I don’t know that this lifestyle is for everyone. At the end of the day, moving to a new place can be very lonely - especially when you first get there. It helps to know that this is always just a phase of moving anywhere and that, eventually, you’ll get through it and meet people.
I’ve learned that one way to curb the loneliness is to find places to live where there will be people around. Hostels are great because there are lots of other travelers coming in and out. City centers will have places to go that are within walking distance and opportunities to meet people. Coworking spaces are also good ways to quickly surround yourself with a group of like-minded people (if you’re lucky enough to be a developer/designer/entrepreneur/ etc…)
When it comes to meeting people, I’ve just found you’ll be at the extremes. You get to have conversations with people that are MUCH more different than you would if you never leave your comfort zone. At the same time, sometimes you spend friday night drinking a beer alone and reading a book. It isn’t good or bad, it is just the trade you make. For people who value “interesting” conversation, this is fantastic. For those who value deeper, more intimate conversations, you can still find them, but they’ll be more rare.
In general, I think that most people would agree that there are some things that the lifestyle forces you to develop that are rewarding.
The first is minimalism. We’ve all given up a lot of physical crap to get here and, from what I’ve experienced and read, most of us don’t miss it. It clears our minds. Everything that I own can be carried on to a plane which means everything has been thought out and selected on purpose. I understand the word “need” in a different way now. I place higher value on things like “experiences” and “conversations” than I do on items. Even most of the items that I do obsess over are tools like my camera or exactly how much computer stuff I need to do my job. I don’t celebrate them for what they are, but what they enable me to do.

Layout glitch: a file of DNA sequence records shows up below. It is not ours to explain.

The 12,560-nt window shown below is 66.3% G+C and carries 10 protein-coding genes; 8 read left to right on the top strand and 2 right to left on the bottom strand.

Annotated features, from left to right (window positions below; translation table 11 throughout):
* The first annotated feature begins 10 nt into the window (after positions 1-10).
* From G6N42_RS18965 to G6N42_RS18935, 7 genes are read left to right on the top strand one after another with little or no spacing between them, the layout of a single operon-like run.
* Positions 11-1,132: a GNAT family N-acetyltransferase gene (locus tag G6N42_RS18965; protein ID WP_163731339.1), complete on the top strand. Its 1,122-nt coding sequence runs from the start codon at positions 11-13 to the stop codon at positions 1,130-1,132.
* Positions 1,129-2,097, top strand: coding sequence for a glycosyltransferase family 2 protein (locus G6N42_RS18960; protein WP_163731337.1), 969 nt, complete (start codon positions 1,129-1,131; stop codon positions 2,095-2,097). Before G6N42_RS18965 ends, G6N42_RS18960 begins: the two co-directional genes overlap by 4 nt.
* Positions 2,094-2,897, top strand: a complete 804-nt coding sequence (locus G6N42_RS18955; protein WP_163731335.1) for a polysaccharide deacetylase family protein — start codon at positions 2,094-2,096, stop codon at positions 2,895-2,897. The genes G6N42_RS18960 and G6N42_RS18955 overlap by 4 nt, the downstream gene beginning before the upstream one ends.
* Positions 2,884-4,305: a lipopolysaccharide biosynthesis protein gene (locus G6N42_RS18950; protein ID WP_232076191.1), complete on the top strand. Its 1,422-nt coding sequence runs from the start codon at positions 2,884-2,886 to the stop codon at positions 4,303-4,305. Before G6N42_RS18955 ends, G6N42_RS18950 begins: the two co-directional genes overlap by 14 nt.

Second, for those of us who work on remote teams, we learn to be a lot more focused. Our schedules don’t align with our teams and we depend much more on written communication. We train ourselves to concentrate more, be more productive for shorter periods of time, and express our productivity to others (because they don’t SEE us every day, so our presence needs to be known in other ways). Similar to the way we manage physical objects, this means we have to be a lot more deliberate and conscious of the work that we do.
We also learn - because we have to - to go with the flow. The simplest things are hard when you don’t speak the language. The internet will stop working and you don’t know why. You have to pay attention to the locals to know where the safe and unsafe areas of town are. Stuff isn’t open on Sundays. Every little thing is a challenge and some things take a lot longer than the “should.” We learn to roll with it - we appreciate the journey because it will always be an interesting story later.
In general, I think that some people are more driven by new experiences and this is a rather extreme version of that. I know that I, personally, get board easily and this satisfies that problem for me.
I’m also incredibly lucky to be currently living in places with a much lower standard of living than I am used to. When I have conversations with the locals, I’m daily reminded about how lucky I am to be where I’m from, to make what I make, and to have been raised in such a peaceful and stable place. When your Uber driver tells you about starting his life over because of the violence in his home village, you start to see your own life from a different perspective.
I’ve become a lot more introspective since I started travelling. I read more. Write more. Contemplate things more. When I walk away from wherever I’m staying my phone no longer has internet - anyone who wants my attention will have to wait until later. I can sit and read at a restaurant without interruption.
Personally, I spend less time with “junk food,” like netflix and facebook. I still fire them up when I’m feeling home sick or want to relax, but it becomes a treat once every week or two rather than a staple of my evening. I can walk outside and find something interesting - I don’t have to rely on my computer.
So, at the end of the day, I would say that you adjust to the lifestyle and learn to become more open to experience and more introspective - both of which stretch your independence muscles. It helps to consciously recognize how lucky you are to experience things that most people don’t get to experience. It feels good.